Then say: What we are going to do for the rest of the class is a whole range of exercises. Some will need a neutral pelvic placement and others not. I will make sure to tell you when a neutral pelvis is needed. One last note: neutral pelvis takes a number of tries to master, so don’t worry if you don’t quite get it today. You will get lots of practice, and when it all starts to fall into place you will start to notice a real difference in how you feel around your midriff.”

Practice the concept of neutral pelvis in some exercises in your sequence (35 min.)

Bridge – mention neutral pelvis

Bridge with sagittal arm arcs – mention neutral pelvis here

Bridge with pelvic rotation – mention neutral pelvis on the way up into the bridge position and then tell your group that now they are going to unlevel the pelvis and NOT keep it neutral; this helps them start to make sense of the difference between neutral and other positions for the pelvis

Ab curl  x 8 – mention neutral pelvis and get people to look at their pelvic area to see whether it looks level; this is super helpful because the visual reinforces the sensation

Ab curl + hip fold x 4 each side – mention neutral pelvis as they come up in the ab curl and as they hold the hip and lift the leg; it is often in lifting the leg that the pelvis becomes uneven. (This is due to a lack of stability in the lumbar area; you don’t need to say a word about this, just get your participants to pay attention.)

Oblique ab curl x 6 each side – mention neutral pelvis and expect to see people have challenges staying in position; say nothing and just keep reminding they to observe and feel

Side lying hip abduction 2 sets x 10 each side – mention neutral pelvis here and take a couple of moments to get your participants to check if the hip bones are stacked on top of each other; people do pretty well in the side lying position so just observe and keep asking them to monitor themselves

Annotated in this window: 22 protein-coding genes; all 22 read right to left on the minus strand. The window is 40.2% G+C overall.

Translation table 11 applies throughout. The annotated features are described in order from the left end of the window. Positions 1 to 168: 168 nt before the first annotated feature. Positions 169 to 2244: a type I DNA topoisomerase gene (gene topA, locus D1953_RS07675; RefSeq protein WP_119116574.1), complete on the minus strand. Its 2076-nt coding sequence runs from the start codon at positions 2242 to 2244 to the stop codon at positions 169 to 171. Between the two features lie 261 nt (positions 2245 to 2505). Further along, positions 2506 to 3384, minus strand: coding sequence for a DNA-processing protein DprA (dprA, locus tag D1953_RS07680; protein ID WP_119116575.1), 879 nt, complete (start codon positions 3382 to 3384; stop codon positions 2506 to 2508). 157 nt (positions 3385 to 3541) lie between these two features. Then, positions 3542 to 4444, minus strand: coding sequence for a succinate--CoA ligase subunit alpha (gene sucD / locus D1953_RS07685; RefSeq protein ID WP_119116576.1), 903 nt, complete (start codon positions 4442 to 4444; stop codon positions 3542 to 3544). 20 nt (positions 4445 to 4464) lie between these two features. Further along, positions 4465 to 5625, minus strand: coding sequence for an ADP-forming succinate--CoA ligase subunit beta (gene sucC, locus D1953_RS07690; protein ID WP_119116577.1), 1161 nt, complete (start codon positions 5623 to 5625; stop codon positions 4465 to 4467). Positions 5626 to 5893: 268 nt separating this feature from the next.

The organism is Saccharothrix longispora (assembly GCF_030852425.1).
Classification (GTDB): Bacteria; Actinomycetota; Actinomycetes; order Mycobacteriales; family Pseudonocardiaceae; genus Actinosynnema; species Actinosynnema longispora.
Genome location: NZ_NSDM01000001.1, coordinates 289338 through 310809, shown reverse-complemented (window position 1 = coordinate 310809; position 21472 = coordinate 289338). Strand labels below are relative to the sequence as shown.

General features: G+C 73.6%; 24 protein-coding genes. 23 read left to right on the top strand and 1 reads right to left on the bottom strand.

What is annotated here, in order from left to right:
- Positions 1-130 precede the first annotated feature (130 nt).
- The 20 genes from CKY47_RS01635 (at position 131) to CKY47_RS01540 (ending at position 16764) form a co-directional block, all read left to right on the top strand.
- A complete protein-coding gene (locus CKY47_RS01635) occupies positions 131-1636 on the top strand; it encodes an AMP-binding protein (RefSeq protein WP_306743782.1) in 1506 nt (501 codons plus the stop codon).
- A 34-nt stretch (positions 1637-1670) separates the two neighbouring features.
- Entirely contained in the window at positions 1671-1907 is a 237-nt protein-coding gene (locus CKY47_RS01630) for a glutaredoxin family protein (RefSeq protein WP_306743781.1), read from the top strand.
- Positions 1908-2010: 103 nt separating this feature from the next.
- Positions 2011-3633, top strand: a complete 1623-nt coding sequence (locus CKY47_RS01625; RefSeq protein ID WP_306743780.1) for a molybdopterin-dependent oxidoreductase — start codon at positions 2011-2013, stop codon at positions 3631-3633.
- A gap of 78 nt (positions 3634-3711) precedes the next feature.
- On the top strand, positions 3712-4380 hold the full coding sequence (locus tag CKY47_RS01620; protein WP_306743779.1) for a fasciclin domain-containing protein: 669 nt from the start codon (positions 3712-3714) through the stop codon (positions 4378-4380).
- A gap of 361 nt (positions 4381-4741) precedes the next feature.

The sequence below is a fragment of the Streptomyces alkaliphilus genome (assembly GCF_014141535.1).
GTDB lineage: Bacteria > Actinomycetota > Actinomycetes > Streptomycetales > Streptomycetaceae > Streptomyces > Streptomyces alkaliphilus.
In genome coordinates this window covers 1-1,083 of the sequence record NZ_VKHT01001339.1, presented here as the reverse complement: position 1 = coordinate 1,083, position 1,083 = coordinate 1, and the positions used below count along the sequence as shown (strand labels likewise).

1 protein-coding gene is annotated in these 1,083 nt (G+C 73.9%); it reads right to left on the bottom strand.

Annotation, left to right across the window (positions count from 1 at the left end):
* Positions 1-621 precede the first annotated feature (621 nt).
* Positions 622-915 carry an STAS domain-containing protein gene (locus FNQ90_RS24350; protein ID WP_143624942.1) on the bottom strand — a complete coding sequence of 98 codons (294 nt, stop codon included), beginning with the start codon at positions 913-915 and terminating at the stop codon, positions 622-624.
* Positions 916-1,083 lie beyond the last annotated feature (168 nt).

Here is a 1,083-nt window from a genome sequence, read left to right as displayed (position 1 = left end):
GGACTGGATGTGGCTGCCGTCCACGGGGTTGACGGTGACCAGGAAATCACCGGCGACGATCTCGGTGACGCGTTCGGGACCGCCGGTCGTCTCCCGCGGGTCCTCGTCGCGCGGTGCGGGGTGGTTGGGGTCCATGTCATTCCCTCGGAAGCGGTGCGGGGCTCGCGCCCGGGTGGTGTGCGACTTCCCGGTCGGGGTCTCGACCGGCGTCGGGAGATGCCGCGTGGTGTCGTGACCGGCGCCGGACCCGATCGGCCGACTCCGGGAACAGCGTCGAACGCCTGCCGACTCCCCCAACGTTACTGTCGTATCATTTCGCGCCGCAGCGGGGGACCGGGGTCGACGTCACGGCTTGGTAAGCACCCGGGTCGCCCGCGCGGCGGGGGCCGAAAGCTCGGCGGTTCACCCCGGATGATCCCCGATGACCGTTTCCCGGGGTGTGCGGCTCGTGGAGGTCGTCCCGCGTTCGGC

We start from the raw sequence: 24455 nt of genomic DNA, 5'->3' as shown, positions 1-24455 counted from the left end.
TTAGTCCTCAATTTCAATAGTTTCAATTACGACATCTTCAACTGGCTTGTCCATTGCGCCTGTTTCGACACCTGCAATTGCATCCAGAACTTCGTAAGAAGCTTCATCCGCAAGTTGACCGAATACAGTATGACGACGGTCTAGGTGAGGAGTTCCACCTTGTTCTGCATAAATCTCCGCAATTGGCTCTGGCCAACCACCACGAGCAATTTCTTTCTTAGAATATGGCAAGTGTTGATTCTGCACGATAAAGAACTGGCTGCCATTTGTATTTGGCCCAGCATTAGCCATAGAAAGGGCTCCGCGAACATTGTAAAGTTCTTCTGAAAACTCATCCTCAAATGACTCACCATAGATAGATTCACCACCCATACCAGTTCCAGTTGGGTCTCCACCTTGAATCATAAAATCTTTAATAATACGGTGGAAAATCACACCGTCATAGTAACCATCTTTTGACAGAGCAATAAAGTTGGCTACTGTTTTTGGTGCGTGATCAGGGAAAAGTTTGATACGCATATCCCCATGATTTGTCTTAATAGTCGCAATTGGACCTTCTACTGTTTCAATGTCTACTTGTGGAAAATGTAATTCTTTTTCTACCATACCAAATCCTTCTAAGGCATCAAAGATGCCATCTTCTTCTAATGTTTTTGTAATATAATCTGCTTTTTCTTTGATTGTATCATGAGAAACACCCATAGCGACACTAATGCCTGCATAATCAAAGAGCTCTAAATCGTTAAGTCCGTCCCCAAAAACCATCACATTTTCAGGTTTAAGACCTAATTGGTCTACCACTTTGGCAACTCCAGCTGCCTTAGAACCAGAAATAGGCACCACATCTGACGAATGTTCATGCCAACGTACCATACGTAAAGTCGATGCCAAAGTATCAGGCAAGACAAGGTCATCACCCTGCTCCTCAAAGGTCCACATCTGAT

Kneeling side bend x 4 each side – only mention neutral pelvis if it looks like people are straining

Kneeling rotation x 4 each side – only mention neutral pelvis if it looks like people are straining

Kneeling extension  x 4 – only mention neutral pelvis if it looks like people are straining

Quadruped arm + leg reach x 4 with each pair of opposite limbs – mention neutral pelvis and expect people to have challenges in this position

Cat/Cow x 6 – do not mention neutral pelvis; just let people move

Prone spine extension x 6 – instead of asking people to hold neutral pelvis, try asking them to pull their lower abdominal wall away from the floor so they feel the muscles tighten

Prone robot arms x 6 – like prone spine extension, ask people to pull their lower abdominal wall away from the floor so the muscles tighten

Cat/Cow x 6 – do not mention neutral pelvis

½ Roll back x 4 – do not mention neutral pelvis; instead, ask people to pull their lower abdominal wall toward the spine so the muscles tighten

Neutral bridge x 4 – mention neutral pelvis

Neutral bridge with sagittal arm arcs x 4 – mention neutral pelvis

Cool down/repeat the warm up (7 min.)

Pelvic tilts – to mobilize the hips. Do not mention neutral pelvis at all here

Hip sways – to mobilize the hips, pelvis and spine

Thoracic rotation – to mobilize the thoracic spine

Sagittal and lateral arm arcs – to mobilize the shoulders and shoulder girdle

Pelvic tilts + sagittal arm arcs – to integrate the mobilization of the hips, pelvis, spine and shoulders

Pelvic tilts – get the group to do these slowly and feel for whether the tilts are bigger or smaller or just the same as at the beginning. All three are correct!

Reinforce key concept of neutral pelvis (2 min.)

Ask the group to stop tilting somewhere between the two extremes.

Ask them what the position is called.

Ask them why it is important.

Make sure to repeat their answers out loud in case some people have difficulty hearing. If you get silence simply say the answer out loud so everyone can hear it.

Celebrate your class’s success! (1 min.)

Say what is in your heart and make it genuine! Tell them all the things they did well and help them know they are on the right track. Ask for feedback and if they have questions.

 

Question for you!

How do you introduce neutral pelvis to your clients? Please share your answers in the comments section below.